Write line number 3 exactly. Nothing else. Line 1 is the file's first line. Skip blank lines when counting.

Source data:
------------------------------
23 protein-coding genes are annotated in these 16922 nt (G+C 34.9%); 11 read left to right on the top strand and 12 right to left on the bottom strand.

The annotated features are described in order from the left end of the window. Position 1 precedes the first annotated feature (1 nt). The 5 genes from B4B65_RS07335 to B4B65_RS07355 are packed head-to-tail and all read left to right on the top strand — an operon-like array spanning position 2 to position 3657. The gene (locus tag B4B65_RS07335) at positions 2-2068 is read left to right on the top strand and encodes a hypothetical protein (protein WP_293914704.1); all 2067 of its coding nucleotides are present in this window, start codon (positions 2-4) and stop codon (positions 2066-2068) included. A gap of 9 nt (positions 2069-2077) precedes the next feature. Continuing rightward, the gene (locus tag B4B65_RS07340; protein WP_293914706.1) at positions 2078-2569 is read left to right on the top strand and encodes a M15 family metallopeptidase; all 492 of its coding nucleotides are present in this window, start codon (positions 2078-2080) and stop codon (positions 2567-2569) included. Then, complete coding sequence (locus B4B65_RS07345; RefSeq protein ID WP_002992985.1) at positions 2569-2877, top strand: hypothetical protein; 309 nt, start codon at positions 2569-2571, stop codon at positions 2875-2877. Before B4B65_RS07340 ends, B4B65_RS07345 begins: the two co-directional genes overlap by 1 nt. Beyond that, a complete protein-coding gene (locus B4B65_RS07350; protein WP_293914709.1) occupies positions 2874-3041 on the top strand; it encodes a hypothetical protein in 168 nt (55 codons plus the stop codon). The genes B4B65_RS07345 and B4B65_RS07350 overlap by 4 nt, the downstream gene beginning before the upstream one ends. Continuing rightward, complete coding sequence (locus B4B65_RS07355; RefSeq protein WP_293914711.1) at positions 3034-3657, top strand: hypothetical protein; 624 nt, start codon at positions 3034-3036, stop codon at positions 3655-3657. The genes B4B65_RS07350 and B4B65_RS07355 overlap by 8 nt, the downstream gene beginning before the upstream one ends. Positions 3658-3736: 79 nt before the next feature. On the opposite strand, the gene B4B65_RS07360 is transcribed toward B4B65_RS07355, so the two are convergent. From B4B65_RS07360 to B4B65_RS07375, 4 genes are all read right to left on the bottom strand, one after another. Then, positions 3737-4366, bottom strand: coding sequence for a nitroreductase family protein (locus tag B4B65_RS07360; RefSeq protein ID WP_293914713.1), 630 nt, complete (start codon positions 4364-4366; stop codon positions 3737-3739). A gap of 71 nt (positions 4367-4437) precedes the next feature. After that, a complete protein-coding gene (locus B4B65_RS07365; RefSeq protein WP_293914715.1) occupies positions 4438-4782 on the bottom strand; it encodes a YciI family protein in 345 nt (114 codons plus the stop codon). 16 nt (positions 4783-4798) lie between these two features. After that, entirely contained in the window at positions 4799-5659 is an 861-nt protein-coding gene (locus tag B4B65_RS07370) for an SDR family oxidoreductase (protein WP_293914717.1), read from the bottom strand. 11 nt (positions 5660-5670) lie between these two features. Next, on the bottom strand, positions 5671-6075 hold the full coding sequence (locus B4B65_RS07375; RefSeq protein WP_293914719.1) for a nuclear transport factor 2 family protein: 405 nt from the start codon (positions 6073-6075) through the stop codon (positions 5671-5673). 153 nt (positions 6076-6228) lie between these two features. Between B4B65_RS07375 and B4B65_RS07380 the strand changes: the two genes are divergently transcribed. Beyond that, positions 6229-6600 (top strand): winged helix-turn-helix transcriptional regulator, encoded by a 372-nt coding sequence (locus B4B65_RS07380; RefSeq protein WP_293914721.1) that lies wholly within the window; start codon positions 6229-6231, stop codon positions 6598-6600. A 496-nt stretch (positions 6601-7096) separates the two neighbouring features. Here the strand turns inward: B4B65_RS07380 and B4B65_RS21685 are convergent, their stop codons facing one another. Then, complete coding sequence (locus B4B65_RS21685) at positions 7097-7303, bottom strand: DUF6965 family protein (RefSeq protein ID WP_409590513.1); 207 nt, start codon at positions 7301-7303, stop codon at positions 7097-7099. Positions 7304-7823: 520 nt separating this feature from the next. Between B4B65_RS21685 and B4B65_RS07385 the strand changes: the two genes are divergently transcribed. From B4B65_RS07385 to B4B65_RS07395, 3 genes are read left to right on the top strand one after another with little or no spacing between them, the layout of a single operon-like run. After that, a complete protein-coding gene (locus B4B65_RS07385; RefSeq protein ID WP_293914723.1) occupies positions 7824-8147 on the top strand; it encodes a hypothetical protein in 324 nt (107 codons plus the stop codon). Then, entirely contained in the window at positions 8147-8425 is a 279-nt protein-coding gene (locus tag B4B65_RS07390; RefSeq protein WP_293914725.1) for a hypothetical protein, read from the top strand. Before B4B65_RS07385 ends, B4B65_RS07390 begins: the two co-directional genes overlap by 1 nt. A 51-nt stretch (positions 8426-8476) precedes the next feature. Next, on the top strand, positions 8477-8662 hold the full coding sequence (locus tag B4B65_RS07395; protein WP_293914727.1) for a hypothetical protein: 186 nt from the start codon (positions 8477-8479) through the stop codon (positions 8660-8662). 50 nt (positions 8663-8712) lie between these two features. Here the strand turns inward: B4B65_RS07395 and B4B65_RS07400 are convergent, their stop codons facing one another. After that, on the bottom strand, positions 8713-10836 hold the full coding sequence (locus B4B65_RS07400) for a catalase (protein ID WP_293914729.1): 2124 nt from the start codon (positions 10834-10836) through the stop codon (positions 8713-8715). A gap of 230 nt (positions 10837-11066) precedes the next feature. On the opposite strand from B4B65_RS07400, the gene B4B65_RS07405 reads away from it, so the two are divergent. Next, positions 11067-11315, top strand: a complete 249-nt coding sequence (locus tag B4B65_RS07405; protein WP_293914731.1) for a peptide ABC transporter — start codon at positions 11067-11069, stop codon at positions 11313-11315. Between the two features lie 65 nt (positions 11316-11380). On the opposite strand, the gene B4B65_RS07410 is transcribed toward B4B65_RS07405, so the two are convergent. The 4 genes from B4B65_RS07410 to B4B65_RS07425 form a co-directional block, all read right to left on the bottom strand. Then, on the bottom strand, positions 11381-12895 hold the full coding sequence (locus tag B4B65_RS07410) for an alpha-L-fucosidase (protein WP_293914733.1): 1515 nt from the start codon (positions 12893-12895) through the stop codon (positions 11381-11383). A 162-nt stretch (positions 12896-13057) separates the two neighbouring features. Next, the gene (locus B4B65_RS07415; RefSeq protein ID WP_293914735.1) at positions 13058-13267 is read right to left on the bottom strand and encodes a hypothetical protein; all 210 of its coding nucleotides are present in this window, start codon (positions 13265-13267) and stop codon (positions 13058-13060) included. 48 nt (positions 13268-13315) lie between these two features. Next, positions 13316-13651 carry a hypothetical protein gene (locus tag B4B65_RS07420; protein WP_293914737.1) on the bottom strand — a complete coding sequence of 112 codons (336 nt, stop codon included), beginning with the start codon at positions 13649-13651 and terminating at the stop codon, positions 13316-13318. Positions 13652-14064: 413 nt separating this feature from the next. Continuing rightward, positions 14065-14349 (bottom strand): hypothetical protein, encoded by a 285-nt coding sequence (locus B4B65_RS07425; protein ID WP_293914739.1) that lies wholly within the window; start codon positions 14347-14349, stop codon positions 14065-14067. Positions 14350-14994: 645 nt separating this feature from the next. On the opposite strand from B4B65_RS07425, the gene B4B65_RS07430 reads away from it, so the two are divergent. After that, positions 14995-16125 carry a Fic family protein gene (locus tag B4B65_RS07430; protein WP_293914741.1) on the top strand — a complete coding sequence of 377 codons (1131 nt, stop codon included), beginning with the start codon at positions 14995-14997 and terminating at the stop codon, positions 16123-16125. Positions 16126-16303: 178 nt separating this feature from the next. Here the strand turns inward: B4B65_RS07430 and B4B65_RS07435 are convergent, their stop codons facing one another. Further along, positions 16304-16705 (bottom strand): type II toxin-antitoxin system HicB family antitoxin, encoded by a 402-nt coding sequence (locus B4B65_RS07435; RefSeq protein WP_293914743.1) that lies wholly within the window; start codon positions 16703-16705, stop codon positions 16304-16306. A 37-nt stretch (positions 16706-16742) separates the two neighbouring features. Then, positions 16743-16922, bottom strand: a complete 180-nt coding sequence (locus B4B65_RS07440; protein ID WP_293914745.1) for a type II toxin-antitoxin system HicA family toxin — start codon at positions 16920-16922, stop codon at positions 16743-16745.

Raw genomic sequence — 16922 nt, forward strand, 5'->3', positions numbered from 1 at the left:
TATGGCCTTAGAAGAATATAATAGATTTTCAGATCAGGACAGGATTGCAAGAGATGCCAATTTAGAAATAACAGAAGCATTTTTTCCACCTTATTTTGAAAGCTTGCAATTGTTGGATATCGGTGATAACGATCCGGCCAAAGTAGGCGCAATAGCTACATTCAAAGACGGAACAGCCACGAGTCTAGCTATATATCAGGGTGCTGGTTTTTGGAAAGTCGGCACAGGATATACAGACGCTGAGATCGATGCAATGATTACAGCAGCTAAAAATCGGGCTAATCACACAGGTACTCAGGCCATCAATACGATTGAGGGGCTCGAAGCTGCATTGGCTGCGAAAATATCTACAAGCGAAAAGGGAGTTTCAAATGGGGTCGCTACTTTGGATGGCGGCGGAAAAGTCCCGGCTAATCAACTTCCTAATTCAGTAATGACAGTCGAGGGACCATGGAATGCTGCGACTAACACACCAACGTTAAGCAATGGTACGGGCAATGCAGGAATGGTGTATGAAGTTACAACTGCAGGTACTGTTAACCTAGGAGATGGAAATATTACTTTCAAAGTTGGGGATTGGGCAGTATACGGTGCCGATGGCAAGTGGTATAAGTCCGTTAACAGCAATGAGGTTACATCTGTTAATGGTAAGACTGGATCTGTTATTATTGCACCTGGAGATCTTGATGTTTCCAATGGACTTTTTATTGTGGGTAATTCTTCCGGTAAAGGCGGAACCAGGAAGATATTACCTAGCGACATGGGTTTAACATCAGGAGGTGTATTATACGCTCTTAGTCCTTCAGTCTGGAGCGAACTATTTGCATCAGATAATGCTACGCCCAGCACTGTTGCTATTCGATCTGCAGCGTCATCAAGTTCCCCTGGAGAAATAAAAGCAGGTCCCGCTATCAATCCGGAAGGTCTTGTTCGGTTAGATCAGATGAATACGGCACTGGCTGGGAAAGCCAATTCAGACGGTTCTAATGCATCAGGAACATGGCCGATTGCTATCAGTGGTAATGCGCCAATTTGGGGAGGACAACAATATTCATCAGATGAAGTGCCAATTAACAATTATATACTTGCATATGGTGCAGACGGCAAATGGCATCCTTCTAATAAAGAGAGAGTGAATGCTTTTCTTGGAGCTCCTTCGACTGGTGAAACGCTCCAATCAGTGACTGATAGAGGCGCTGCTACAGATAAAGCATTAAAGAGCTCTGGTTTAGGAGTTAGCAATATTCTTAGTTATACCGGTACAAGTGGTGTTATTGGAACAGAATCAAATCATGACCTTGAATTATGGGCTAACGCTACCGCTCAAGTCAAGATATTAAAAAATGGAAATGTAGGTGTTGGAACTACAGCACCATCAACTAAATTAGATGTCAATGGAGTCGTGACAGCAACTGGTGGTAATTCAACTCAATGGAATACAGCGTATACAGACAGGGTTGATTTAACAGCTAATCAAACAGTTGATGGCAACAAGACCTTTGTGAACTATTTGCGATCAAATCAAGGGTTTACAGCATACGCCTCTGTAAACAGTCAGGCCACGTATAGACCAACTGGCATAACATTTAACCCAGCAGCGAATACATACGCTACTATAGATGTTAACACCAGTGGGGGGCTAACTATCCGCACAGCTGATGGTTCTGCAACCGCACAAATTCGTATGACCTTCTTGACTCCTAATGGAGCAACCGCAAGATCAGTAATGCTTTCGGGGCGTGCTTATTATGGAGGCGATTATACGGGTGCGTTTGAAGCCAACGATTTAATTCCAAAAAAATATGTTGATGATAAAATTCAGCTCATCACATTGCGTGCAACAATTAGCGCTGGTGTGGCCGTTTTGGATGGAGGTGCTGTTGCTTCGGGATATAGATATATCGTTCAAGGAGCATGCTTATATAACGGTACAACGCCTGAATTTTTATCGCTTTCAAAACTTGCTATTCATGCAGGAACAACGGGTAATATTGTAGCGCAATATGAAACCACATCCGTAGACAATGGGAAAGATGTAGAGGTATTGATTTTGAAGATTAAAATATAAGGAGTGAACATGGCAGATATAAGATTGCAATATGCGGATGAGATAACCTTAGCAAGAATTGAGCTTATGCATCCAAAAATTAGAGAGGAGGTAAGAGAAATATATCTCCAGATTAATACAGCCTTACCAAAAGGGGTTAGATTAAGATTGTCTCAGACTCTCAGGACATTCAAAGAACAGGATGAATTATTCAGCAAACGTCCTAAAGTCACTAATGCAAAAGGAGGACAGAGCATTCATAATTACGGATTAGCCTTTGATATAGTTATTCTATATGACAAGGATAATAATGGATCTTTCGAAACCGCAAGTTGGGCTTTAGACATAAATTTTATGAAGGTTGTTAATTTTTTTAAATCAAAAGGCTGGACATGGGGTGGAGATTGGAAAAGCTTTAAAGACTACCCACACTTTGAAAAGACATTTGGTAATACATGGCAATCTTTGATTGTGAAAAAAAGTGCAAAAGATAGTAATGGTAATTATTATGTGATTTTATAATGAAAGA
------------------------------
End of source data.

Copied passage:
Raw genomic sequence — 16922 nt, forward strand, 5'->3', positions numbered from 1 at the left: